The accompanying drawing helps clarify the description of my invention.
FIG. 1 is a front view of the whole card and bulletin displayer.
FIG. 2 is a cross-sectional view of a mounting for the upper or lower crossbar going on a plane vertical wall or door.
FIG. 3 is a detailed front view of a device for fastening a tape to the lower crossbar.
FIG. 4 is an end view of another device for fastening a tape to the lower crossbar.
As shown in FIG. 1, a number of webbing straps or tapes 1 are stretched vertically by having their looped ends 2 attached to an upper horizontally crossbar 3 and their lower ends pulled down toward a lower horizontal crossbar 4 by a pair of elastic bands 5 each, transmitting the pull by way of a rigid medial elongation of a double hook member 6 attached to each tape. The double hook with its tape guide and the elastic bands comprise the linkage means of the invention. The upper crossbar is suspended by two flat hooks 7 fitting picture molding 8 and bolted to the back of the crossbar; or it may be bolted to two flat plates which are screwed to the molding. The lower crossbar is fastened on the front side of two flat plates 9 by bolts 10, and these plates are fastened to the baseboard 11 by wood screws 12. The tapes stand off the wall far enough to admit the lower jaw of a stapler held in the hand, and one card 13 after another is fastened on.
FIG. 2 shows in cross-section a mount for fastening the crossbars to a plane vertical wall 14, employing short lengths of Z-section extrusion 15.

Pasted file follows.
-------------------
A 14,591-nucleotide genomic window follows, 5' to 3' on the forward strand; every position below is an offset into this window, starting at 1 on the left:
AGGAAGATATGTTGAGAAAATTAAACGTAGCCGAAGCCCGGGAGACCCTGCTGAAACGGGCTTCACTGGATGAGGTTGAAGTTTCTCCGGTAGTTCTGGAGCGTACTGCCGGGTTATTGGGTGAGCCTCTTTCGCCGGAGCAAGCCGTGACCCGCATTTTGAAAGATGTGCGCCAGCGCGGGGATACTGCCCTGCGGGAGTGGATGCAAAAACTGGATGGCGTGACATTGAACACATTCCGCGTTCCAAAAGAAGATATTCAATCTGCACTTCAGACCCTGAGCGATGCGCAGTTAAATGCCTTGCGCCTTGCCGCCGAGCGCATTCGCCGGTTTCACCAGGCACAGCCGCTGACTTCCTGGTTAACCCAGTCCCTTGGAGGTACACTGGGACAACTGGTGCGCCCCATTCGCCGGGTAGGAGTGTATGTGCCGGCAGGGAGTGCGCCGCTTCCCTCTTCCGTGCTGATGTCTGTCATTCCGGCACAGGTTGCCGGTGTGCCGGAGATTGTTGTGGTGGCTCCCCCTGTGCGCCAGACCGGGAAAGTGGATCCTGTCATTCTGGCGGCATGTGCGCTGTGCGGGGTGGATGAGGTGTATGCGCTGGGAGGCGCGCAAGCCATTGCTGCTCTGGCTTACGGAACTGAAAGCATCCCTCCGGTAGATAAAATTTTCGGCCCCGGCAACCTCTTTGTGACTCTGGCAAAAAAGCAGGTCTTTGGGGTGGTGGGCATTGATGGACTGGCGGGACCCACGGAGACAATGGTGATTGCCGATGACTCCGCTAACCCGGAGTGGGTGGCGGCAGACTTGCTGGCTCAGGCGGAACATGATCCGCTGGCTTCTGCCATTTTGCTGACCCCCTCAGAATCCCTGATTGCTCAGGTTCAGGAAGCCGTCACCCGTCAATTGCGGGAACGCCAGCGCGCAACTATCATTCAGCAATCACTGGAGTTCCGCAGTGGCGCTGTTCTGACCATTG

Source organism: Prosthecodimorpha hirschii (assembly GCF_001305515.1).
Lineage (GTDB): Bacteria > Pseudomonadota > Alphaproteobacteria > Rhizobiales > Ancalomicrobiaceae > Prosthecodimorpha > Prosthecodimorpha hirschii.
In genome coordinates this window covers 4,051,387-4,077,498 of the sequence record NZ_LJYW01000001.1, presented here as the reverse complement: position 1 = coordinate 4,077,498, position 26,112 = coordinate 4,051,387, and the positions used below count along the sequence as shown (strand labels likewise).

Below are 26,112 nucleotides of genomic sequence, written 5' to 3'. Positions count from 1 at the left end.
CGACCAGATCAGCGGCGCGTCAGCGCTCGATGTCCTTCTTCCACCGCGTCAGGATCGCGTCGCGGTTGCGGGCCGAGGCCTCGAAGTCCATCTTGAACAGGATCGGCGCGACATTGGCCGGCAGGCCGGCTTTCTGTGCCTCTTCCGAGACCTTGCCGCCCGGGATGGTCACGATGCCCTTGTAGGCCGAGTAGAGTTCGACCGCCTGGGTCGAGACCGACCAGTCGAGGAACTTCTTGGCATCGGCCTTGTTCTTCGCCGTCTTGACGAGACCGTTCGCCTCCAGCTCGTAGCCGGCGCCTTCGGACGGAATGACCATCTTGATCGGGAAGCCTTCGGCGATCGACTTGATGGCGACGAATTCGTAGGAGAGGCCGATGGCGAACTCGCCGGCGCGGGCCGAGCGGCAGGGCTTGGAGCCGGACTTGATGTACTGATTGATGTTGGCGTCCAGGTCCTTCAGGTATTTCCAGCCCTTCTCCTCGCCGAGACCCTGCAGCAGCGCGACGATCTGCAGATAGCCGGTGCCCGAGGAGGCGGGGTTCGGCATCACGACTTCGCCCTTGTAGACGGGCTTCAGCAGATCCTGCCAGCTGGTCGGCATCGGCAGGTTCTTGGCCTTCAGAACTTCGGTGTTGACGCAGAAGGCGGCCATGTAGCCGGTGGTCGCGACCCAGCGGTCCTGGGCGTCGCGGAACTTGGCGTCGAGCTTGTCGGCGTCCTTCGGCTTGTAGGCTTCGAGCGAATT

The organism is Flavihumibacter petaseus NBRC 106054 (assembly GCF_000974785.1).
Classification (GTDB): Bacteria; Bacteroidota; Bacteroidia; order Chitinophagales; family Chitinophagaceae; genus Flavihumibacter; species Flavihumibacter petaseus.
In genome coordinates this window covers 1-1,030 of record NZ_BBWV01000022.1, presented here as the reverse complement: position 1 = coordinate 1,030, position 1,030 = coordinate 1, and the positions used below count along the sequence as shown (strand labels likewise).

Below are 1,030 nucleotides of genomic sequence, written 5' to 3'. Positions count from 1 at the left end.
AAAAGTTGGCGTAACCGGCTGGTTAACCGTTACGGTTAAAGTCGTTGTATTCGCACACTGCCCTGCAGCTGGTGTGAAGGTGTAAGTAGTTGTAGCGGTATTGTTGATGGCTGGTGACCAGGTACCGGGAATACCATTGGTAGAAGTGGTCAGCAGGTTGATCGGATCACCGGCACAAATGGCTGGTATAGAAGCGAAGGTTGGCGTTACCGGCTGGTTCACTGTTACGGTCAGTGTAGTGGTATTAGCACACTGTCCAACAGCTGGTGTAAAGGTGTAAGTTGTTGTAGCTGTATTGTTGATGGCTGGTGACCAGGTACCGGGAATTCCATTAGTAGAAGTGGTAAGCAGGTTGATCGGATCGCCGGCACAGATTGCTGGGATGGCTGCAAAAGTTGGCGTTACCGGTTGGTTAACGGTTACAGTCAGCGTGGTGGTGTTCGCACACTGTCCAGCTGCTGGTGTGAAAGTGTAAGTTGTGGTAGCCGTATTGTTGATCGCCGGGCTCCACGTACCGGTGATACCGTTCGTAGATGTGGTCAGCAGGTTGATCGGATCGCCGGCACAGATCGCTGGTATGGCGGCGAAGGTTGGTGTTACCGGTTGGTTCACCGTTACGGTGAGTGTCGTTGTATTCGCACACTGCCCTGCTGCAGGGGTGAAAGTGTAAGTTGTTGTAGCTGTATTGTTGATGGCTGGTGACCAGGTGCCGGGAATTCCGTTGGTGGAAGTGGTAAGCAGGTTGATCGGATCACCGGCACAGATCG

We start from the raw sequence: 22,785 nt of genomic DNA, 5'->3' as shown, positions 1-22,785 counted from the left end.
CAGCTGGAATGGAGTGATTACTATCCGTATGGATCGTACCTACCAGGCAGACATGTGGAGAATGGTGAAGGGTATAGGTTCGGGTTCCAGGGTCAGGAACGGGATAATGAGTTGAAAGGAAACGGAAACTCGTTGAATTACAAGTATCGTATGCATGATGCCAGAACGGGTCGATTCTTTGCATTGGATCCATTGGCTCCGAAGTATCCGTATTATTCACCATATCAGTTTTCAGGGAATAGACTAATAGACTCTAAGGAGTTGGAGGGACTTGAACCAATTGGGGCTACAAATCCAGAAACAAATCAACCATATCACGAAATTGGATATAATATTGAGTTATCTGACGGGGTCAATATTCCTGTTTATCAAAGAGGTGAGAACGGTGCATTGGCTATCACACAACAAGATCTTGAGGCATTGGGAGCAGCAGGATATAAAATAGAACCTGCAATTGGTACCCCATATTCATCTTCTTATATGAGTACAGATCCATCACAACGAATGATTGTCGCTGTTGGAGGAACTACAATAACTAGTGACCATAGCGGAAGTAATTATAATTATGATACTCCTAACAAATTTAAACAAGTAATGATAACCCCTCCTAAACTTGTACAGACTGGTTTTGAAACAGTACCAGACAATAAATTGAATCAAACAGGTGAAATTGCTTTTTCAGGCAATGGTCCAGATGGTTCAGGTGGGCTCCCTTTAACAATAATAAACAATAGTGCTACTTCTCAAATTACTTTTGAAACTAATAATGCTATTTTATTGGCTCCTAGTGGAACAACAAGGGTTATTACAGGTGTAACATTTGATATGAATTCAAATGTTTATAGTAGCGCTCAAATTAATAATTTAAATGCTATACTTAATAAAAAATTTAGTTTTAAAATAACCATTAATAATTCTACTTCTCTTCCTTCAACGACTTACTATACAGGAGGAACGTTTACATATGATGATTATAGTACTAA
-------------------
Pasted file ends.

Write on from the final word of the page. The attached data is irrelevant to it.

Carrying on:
In FIG. 3, rod 16 is bent in the form of a double hook. Elastic bands, one for each hook, slung around the lower crossbar, provide downward pull, keeping the tape 1 in one plane yet supplying give to make stapling of the greeting cards easy. Guide 17 keeps the tape aligned over the lower crossbar by having a narrow slot 18 along its horizontal portion 19, affording just room enough for the tape to pass down and back up through it as the tape loops around the mid-portion 20 of the double hook.
The double hook device shown in end view in FIG. 4 can be adjustably fastened along tape 21 at a selected height above the lower slat. Angle section length 22 has a slot 23 which guides and aligns tape 21 and furthermore has two threaded holes by means of which two screws 24 draw it tightly against the double hook member 25, gripping the intervening tape.
The present invention, of course, may be carried out in other specific ways than those herein set forth without departing from the spirit and essential characteristics of the invention. The present embodiments are, therefore, to be considered in all respects as illustrative and not restrictive, and all changes coming within the meaning and equivalency range are intended to be embraced herein.
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|US20150122966 *||Jan 15, 2015||May 7, 2015||ACCO Brands Corporation||Locker strap system|
|U.S. Classification||40/124, 40/617, 211/118|